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The latest report from the National Cyber Security Centre (NCSC) has revealed that last year, 7.1 million suspicious emails were reported to its Suspicious Email Reporting Service (SERS).
This equates to a suspicious email being reported every five seconds in 2022, and 22,000 per day, said the NCSC.
GCHQ’s centre for cyber security added that support from businesses has helped it remove more than 235,000 malicious URLs from the internet since SERS was launched in April 2020. It took less than six hours on average to remove these URLs.
In 2022, there was a 39% increase in the number of businesses that signed up to its services, following the NCSC’s launch of a tool to help small and medium-sized enterprises (SMEs) become more resilient.
Jonathon Ellison, director for national resilience and future technology at the NCSC, said the challenge for cyber defences is the fact that when you cut down one attack, another springs up in its place. “The Active Cyber Defence programme is once again doing unparalleled work to keep the country safe,” he said.
Ellison added that cyber security is not the sole preserve of tech specialists, and said businesses are “increasingly alive and eager to engage with the cyber risks they face”.
“Small businesses have a key role to play in making it safer to work and live online, which is why we’re making it even easier for them to shore up their defences with accessible, free tools – and, soon, to manage these effortlessly via our integrated MyNCSC platform,” he said.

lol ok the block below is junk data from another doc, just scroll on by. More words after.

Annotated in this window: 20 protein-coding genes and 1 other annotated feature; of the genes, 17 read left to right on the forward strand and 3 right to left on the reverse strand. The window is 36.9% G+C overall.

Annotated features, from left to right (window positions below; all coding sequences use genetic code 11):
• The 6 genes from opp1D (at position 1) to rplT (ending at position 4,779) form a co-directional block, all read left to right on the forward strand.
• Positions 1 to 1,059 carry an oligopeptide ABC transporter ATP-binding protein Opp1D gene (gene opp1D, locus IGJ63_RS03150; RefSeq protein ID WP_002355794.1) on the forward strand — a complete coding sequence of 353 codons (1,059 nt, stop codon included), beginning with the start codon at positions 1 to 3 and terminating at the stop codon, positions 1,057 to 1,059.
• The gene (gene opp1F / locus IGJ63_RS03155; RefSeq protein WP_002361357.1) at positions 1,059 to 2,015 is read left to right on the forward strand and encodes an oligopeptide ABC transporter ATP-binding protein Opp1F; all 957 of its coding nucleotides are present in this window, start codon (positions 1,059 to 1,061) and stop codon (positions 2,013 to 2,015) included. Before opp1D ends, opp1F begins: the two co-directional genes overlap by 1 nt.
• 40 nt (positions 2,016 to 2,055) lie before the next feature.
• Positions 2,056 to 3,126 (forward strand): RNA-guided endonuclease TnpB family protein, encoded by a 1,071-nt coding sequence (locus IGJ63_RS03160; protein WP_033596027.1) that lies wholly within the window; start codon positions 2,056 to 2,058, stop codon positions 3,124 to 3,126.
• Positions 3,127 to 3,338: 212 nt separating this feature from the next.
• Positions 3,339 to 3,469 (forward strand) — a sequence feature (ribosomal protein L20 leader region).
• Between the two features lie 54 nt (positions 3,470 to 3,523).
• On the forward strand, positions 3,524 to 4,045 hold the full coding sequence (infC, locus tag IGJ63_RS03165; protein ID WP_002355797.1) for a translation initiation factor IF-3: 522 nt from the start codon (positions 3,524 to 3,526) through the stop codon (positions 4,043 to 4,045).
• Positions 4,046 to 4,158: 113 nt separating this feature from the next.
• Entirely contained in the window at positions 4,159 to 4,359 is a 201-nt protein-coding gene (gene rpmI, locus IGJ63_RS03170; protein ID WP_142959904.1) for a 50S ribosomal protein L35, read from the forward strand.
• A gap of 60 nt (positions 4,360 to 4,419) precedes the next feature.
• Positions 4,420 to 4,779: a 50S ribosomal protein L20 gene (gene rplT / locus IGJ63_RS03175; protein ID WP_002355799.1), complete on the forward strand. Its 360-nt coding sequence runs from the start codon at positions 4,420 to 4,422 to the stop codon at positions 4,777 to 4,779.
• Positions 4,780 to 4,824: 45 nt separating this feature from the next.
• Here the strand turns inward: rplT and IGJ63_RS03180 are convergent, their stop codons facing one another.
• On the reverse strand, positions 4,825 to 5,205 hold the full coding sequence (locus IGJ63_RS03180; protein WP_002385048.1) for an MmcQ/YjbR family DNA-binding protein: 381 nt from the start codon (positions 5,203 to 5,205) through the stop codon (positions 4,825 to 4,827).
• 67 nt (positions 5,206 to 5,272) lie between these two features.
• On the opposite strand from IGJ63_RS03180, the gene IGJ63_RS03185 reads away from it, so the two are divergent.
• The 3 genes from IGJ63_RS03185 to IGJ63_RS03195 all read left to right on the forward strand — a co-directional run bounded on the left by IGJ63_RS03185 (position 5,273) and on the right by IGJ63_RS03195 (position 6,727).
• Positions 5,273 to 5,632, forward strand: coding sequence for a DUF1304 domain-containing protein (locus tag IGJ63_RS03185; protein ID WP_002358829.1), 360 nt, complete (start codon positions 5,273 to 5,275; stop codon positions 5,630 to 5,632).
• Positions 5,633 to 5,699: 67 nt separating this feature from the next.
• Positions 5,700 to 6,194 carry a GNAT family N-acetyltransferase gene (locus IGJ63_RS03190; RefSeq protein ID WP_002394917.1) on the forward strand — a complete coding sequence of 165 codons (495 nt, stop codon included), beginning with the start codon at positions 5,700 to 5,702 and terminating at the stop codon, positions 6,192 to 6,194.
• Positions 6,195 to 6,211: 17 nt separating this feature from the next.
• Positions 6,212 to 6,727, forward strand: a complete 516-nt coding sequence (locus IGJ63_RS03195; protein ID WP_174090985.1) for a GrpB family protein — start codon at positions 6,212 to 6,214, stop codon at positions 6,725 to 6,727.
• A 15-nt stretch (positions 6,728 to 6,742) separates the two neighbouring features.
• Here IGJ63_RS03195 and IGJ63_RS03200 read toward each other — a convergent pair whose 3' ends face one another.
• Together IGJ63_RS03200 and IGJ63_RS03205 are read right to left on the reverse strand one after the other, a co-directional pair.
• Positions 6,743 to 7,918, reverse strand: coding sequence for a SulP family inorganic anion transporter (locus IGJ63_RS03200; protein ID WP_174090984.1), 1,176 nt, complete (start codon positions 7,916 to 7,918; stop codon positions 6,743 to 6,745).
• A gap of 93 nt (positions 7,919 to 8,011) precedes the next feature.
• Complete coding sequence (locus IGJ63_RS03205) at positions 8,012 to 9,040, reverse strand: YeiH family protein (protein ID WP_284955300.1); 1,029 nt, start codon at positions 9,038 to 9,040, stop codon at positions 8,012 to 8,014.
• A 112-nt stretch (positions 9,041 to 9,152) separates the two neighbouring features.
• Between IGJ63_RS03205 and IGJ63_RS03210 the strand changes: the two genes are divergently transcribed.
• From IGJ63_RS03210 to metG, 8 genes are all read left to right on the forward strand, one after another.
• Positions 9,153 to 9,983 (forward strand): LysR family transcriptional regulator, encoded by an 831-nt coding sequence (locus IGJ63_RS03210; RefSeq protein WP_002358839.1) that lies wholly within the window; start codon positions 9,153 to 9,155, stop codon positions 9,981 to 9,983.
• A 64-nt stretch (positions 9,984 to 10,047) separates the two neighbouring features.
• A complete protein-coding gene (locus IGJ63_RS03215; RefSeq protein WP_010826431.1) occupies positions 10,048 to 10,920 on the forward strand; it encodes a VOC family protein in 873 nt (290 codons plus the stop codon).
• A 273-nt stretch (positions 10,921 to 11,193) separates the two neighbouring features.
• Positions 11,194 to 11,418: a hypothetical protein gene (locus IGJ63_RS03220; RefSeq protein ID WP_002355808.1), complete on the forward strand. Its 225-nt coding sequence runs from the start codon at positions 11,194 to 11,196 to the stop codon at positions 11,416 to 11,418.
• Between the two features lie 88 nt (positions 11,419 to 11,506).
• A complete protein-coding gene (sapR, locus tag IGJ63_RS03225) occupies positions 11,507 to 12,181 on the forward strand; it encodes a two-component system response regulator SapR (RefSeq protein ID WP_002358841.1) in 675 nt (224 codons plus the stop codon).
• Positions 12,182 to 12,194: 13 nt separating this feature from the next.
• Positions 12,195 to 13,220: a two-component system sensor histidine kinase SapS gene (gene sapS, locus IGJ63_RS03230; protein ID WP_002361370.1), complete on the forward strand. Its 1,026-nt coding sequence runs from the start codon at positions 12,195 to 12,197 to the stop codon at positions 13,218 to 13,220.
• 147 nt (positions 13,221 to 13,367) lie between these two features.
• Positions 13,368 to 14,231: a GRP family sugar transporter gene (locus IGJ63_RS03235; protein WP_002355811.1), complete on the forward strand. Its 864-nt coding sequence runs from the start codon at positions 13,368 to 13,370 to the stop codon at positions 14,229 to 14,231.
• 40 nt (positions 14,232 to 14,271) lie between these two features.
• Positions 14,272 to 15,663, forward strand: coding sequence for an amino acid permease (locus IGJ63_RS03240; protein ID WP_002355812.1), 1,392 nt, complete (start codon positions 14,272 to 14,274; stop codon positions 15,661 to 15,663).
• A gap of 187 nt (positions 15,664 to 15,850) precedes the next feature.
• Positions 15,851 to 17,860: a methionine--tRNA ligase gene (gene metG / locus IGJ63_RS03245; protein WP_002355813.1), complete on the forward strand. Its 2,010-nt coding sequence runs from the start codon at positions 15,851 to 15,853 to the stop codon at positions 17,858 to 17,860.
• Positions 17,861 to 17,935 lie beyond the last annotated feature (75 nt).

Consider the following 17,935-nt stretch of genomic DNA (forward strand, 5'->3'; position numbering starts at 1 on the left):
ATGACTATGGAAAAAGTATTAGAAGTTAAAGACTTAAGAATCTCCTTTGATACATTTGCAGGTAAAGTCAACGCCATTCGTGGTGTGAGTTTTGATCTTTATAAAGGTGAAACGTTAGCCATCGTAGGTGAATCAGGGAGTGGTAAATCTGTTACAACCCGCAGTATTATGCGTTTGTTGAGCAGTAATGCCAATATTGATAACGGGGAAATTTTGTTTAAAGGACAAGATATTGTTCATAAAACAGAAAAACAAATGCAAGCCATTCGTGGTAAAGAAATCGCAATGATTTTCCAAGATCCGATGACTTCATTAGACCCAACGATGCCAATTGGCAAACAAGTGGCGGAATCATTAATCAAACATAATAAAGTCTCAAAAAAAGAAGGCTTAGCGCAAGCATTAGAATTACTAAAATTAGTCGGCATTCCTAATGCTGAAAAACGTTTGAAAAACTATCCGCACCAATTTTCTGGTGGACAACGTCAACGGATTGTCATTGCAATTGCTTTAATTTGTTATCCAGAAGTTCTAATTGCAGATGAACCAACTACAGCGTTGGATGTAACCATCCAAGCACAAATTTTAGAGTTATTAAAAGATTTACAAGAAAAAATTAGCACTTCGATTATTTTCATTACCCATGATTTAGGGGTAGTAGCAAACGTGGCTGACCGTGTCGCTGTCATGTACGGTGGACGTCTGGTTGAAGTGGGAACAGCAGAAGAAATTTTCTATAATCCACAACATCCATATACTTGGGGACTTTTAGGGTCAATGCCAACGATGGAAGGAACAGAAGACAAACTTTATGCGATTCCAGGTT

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The NCSC said small businesses face a “unique set of behavioural barriers, financial pressures and competing priorities” in becoming secure, and often lack the expertise and resources to focus on cyber security.
Federation of Small Businesses (FSB) national chair Martin McTague said the organisation has championed building cyber resilience among small firms. “A fifth of small businesses see cyber crime as the most impactful crime in terms of both cost and disruption to their operations,” he added.
McTague praised the introduction of the SME-focused tool from the NCSC. “[It] is doing the right thing by making its services accessible to SMEs so they can better protect themselves in the digital world,” he said.
The NCSC report found that phishing scams are once again the most prevalent attack hosted in the UK, although it said the amount of global phishing campaigns hosted in the UK has declined.
In an email from cyber crime reporting service Action Fraud to its subscribers last month, commander Nik Adams at the City of London Police said: “Every year, thousands of people in the UK are scammed by a fraudulent email or text message.
“Phishing scams, whether it’s a text message claiming you have missed a delivery and are required to pay a redelivery fee, or an email claiming to be from your bank, are common security challenges that both individuals and businesses across the UK face on a daily basis.”
Other findings included a 17% reduction in opportunistic attacks on the HMG brand, and that the crisis in Ukraine “was a consistent pretence for cryptocurrency scams” throughout last year.